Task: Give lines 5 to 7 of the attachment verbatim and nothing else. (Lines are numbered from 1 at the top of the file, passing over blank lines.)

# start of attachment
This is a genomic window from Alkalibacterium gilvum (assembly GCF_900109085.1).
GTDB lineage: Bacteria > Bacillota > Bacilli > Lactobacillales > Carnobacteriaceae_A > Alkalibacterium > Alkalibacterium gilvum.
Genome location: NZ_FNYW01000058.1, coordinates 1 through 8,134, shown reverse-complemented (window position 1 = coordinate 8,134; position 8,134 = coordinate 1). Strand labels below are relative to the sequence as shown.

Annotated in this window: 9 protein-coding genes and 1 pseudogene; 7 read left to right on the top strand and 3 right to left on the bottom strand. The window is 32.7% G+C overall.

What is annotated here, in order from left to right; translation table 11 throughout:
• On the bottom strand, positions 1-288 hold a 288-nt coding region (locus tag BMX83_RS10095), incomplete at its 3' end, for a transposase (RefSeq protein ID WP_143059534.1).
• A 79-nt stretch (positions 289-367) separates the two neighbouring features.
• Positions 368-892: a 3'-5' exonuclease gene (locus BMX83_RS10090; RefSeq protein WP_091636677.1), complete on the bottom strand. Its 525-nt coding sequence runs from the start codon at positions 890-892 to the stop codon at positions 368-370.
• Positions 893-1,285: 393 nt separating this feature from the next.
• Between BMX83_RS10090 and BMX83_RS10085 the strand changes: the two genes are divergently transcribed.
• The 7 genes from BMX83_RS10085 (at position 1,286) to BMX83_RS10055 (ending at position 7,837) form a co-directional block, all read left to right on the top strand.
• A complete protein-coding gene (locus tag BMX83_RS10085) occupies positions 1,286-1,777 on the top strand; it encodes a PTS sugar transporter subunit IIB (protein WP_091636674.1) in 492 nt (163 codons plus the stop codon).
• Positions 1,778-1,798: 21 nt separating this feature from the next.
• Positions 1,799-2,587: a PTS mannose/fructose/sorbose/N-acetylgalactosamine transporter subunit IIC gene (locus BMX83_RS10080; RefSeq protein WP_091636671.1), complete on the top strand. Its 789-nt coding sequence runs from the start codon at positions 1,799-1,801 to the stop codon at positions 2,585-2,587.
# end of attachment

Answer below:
What is annotated here, in order from left to right; translation table 11 throughout:
• On the bottom strand, positions 1-288 hold a 288-nt coding region (locus tag BMX83_RS10095), incomplete at its 3' end, for a transposase (RefSeq protein ID WP_143059534.1).
• A 79-nt stretch (positions 289-367) separates the two neighbouring features.